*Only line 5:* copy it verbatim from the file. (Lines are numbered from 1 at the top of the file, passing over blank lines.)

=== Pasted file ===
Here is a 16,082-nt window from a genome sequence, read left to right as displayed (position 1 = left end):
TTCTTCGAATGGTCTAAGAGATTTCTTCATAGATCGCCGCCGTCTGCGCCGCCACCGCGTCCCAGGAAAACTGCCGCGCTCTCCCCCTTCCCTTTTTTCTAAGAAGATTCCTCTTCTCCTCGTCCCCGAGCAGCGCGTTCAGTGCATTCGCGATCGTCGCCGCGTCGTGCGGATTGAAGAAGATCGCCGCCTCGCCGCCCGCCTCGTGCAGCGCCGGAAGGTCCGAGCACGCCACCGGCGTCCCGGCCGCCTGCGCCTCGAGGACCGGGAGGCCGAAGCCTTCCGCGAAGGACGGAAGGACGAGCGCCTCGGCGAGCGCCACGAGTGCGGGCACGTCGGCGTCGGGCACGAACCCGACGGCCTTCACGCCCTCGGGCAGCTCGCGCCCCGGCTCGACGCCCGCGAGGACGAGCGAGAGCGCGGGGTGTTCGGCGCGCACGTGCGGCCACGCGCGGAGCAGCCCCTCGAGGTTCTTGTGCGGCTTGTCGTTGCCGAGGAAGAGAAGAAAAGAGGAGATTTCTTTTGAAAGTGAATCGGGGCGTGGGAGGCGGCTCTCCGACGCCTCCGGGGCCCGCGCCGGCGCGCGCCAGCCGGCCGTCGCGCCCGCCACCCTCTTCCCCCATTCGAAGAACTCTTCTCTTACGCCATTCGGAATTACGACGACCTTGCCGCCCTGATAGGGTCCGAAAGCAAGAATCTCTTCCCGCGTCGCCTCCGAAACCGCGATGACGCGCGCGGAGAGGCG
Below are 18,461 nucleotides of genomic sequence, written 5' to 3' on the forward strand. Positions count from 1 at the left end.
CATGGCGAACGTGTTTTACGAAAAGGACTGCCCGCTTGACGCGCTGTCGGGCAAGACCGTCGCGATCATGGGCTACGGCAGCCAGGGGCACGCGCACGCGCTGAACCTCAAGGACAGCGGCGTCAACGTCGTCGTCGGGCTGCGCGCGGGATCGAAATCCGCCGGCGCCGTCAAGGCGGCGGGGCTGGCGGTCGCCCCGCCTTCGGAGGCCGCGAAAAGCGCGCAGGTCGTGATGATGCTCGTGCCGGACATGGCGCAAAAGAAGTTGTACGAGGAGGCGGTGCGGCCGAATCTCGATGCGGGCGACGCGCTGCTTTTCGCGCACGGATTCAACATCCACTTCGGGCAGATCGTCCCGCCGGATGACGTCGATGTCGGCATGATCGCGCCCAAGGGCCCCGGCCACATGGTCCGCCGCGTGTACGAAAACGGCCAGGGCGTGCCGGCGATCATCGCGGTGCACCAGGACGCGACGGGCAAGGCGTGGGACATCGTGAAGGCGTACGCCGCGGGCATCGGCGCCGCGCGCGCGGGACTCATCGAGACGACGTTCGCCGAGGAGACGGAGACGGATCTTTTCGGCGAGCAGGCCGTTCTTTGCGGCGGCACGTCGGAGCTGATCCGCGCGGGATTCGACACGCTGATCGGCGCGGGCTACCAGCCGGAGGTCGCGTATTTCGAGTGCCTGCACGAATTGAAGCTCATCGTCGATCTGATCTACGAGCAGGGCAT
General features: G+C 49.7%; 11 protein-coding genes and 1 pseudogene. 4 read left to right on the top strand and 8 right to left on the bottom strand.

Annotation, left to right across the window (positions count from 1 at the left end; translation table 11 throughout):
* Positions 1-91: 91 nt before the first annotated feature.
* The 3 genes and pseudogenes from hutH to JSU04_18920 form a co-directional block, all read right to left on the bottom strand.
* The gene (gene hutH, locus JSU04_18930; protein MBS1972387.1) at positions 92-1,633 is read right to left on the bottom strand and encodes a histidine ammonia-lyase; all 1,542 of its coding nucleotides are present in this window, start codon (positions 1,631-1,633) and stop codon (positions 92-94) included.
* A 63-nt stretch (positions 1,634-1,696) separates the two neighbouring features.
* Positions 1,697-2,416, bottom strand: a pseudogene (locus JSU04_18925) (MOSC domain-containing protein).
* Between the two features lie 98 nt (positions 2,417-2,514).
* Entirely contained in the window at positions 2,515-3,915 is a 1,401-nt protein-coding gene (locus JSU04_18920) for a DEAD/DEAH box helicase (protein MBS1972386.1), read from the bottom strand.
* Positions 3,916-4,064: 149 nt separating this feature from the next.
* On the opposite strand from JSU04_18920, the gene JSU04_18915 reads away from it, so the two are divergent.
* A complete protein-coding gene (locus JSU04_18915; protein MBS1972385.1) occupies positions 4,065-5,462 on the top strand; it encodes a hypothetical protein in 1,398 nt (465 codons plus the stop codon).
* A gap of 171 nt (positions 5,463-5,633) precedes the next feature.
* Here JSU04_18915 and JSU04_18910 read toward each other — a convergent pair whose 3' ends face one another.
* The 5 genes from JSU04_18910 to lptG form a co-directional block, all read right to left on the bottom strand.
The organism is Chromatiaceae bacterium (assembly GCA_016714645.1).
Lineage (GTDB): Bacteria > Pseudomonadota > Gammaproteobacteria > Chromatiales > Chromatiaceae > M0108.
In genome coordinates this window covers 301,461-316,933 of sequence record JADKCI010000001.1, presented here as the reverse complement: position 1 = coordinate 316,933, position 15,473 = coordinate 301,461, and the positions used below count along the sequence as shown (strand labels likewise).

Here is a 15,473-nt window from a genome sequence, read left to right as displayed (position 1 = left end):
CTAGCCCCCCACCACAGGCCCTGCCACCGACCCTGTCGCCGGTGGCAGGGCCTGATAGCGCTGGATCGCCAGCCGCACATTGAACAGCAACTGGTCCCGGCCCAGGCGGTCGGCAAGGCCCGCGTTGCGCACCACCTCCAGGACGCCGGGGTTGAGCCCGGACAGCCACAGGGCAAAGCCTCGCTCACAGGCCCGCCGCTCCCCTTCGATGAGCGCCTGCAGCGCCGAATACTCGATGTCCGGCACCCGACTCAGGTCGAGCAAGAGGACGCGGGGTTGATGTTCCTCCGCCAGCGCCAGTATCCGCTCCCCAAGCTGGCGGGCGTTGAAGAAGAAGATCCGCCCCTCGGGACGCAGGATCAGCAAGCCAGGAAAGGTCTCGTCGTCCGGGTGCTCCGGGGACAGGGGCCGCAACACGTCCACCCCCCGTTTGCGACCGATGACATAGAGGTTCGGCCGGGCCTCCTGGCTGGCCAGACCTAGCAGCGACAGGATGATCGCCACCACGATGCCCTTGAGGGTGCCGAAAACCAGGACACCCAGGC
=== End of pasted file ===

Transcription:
General features: G+C 49.7%; 11 protein-coding genes and 1 pseudogene. 4 read left to right on the top strand and 8 right to left on the bottom strand.